In our last post we looked at divergences across economic indicators and financial markets. In this brief post we look at a key divergence in the CEF market.

To first give some background – CEFs normally trade at a discount which is typically valued using a Z-Score, defined as a standard-deviation of that discount over some time period, normally 1 or 3 years. The Z-Score gives investors a sense of how unusual the current discount is relative to the time period in question.

The second important thing to know is that Z-Scores normally oscillate in relation to the risk appetite in the market. If risk appetite is strong then discounts compress and Z-Scores increase and vice-versa. As one would expect, Z-Scores typically move together with the VIX.

What has happened recently is that Z-Scores have diverged from the VIX.  The VIX has risen as stocks sold off, tensions increased in Syria and North Korea and Trump’s program hit a few snags. Z-Scores, however, have jumped higher.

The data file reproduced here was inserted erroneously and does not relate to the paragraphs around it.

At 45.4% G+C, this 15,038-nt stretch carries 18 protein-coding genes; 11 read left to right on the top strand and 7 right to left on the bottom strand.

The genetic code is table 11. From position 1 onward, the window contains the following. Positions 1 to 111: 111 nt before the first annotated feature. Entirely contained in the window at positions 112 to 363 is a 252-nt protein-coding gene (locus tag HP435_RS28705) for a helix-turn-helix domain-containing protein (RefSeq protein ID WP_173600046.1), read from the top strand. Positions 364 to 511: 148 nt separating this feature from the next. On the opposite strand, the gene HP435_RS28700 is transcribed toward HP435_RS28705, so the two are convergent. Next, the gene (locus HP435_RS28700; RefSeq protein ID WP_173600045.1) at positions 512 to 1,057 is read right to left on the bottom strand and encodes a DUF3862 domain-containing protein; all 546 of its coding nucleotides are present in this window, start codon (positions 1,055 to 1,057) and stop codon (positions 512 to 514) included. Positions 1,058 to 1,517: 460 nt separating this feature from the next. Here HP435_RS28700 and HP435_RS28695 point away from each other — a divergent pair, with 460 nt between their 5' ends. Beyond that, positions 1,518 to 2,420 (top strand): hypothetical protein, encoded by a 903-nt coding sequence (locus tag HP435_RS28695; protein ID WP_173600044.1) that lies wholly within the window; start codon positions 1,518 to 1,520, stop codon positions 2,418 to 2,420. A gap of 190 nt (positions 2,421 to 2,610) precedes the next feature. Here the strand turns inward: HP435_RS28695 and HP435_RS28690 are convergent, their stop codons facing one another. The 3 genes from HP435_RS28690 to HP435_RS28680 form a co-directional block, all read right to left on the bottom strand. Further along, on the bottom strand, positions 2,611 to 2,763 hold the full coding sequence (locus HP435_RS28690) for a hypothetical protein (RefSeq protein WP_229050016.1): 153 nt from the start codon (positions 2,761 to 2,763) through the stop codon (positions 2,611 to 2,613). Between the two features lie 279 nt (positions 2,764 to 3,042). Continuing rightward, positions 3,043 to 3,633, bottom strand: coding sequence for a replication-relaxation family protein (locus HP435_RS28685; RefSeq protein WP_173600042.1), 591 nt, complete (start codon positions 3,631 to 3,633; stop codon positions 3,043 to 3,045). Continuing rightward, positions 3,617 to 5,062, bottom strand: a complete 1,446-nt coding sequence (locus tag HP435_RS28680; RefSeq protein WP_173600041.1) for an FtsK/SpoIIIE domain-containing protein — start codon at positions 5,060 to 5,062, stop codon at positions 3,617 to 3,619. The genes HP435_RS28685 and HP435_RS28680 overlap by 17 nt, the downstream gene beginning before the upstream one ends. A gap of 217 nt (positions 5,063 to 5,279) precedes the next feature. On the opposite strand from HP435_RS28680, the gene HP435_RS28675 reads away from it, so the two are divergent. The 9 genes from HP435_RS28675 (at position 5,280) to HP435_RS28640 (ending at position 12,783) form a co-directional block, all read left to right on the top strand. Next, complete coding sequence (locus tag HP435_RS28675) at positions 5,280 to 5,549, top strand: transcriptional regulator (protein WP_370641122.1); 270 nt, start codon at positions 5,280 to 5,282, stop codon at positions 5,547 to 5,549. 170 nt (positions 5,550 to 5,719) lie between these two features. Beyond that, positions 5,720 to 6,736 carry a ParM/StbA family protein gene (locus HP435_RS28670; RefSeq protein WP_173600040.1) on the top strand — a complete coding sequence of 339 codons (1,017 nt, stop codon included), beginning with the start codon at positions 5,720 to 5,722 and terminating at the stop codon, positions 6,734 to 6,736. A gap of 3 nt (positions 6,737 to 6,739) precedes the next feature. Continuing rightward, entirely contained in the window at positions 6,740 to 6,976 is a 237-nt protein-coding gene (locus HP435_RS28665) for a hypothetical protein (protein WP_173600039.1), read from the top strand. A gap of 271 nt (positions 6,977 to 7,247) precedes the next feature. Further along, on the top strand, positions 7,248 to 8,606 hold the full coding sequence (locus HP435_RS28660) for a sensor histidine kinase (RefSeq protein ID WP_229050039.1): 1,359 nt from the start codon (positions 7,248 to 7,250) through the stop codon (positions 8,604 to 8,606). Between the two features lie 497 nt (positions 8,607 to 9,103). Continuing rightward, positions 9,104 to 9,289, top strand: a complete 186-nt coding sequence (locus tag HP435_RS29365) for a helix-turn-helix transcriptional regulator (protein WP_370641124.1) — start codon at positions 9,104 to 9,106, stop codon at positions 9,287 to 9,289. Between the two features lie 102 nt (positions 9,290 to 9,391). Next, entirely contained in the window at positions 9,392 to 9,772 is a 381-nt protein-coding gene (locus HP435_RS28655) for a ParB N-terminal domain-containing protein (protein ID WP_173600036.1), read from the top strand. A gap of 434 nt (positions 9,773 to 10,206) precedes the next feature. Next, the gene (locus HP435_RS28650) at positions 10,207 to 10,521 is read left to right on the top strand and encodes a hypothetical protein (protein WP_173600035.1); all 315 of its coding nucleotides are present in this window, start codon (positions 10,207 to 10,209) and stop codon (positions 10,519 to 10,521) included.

Part of the reason is that the increase in volatility has been steady and relatively contained (so far). Another reason is that yields have fallen which is typically a boon for leveraged fixed-income funds. Another possibility is that CEFs have repriced higher (reaching a new plateau!) however this feels unlikely to us given the recent path of inflation and the stance of the Fed.

We’ll check back to see how this resolves. Till then,

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